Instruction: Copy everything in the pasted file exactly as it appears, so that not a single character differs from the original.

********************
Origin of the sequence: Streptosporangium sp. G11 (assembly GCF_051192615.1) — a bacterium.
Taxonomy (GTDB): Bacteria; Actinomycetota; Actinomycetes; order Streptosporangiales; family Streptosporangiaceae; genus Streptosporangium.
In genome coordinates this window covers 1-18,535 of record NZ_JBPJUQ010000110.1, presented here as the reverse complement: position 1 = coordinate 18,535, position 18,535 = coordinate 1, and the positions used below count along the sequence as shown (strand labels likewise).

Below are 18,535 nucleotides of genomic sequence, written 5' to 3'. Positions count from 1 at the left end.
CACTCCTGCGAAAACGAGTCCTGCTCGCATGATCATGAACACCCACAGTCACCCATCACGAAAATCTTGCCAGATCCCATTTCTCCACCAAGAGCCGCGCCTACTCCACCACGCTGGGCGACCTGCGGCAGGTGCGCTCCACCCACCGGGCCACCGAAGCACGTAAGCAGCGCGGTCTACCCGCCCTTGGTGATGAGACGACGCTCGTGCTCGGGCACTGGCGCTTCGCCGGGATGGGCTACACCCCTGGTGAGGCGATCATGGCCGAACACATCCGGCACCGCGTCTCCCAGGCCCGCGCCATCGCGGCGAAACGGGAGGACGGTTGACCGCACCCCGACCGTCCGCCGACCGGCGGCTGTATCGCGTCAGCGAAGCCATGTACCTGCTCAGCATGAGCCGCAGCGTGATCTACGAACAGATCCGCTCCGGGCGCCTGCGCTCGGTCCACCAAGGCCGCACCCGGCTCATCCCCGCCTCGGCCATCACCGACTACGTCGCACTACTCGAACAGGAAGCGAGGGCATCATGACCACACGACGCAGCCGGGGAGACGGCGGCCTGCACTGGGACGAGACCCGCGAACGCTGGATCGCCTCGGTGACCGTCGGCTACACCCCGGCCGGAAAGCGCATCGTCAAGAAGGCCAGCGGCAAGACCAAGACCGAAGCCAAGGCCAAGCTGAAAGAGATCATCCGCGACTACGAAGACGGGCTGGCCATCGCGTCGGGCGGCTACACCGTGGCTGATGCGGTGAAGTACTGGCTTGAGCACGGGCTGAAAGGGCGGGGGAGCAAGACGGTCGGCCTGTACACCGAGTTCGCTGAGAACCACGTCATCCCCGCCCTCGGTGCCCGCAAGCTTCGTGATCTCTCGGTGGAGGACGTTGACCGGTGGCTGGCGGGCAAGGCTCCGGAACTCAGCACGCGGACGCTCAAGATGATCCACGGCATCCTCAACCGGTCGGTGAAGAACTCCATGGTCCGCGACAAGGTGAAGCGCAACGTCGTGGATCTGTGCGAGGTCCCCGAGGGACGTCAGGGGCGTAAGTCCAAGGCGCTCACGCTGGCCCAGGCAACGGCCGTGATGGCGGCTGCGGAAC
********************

Origin of the sequence: Streptosporangium sp. G11 (assembly GCF_051192615.1) — a bacterium.
Taxonomy (GTDB): Bacteria; Actinomycetota; Actinomycetes; order Streptosporangiales; family Streptosporangiaceae; genus Streptosporangium.
In genome coordinates this window covers 1-18,535 of record NZ_JBPJUQ010000110.1, presented here as the reverse complement: position 1 = coordinate 18,535, position 18,535 = coordinate 1, and the positions used below count along the sequence as shown (strand labels likewise).

Below are 18,535 nucleotides of genomic sequence, written 5' to 3'. Positions count from 1 at the left end.
CACTCCTGCGAAAACGAGTCCTGCTCGCATGATCATGAACACCCACAGTCACCCATCACGAAAATCTTGCCAGATCCCATTTCTCCACCAAGAGCCGCGCCTACTCCACCACGCTGGGCGACCTGCGGCAGGTGCGCTCCACCCACCGGGCCACCGAAGCACGTAAGCAGCGCGGTCTACCCGCCCTTGGTGATGAGACGACGCTCGTGCTCGGGCACTGGCGCTTCGCCGGGATGGGCTACACCCCTGGTGAGGCGATCATGGCCGAACACATCCGGCACCGCGTCTCCCAGGCCCGCGCCATCGCGGCGAAACGGGAGGACGGTTGACCGCACCCCGACCGTCCGCCGACCGGCGGCTGTATCGCGTCAGCGAAGCCATGTACCTGCTCAGCATGAGCCGCAGCGTGATCTACGAACAGATCCGCTCCGGGCGCCTGCGCTCGGTCCACCAAGGCCGCACCCGGCTCATCCCCGCCTCGGCCATCACCGACTACGTCGCACTACTCGAACAGGAAGCGAGGGCATCATGACCACACGACGCAGCCGGGGAGACGGCGGCCTGCACTGGGACGAGACCCGCGAACGCTGGATCGCCTCGGTGACCGTCGGCTACACCCCGGCCGGAAAGCGCATCGTCAAGAAGGCCAGCGGCAAGACCAAGACCGAAGCCAAGGCCAAGCTGAAAGAGATCATCCGCGACTACGAAGACGGGCTGGCCATCGCGTCGGGCGGCTACACCGTGGCTGATGCGGTGAAGTACTGGCTTGAGCACGGGCTGAAAGGGCGGGGGAGCAAGACGGTCGGCCTGTACACCGAGTTCGCTGAGAACCACGTCATCCCCGCCCTCGGTGCCCGCAAGCTTCGTGATCTCTCGGTGGAGGACGTTGACCGGTGGCTGGCGGGCAAGGCTCCGGAACTCAGCACGCGGACGCTCAAGATGATCCACGGCATCCTCAACCGGTCGGTGAAGAACTCCATGGTCCGCGACAAGGTGAAGCGCAACGTCGTGGATCTGTGCGAGGTCCCCGAGGGACGTCAGGGGCGTAAGTCCAAGGCGCTCACGCTGGCCCAGGCAACGGCCGTGATGGCGGCTGCGGAAC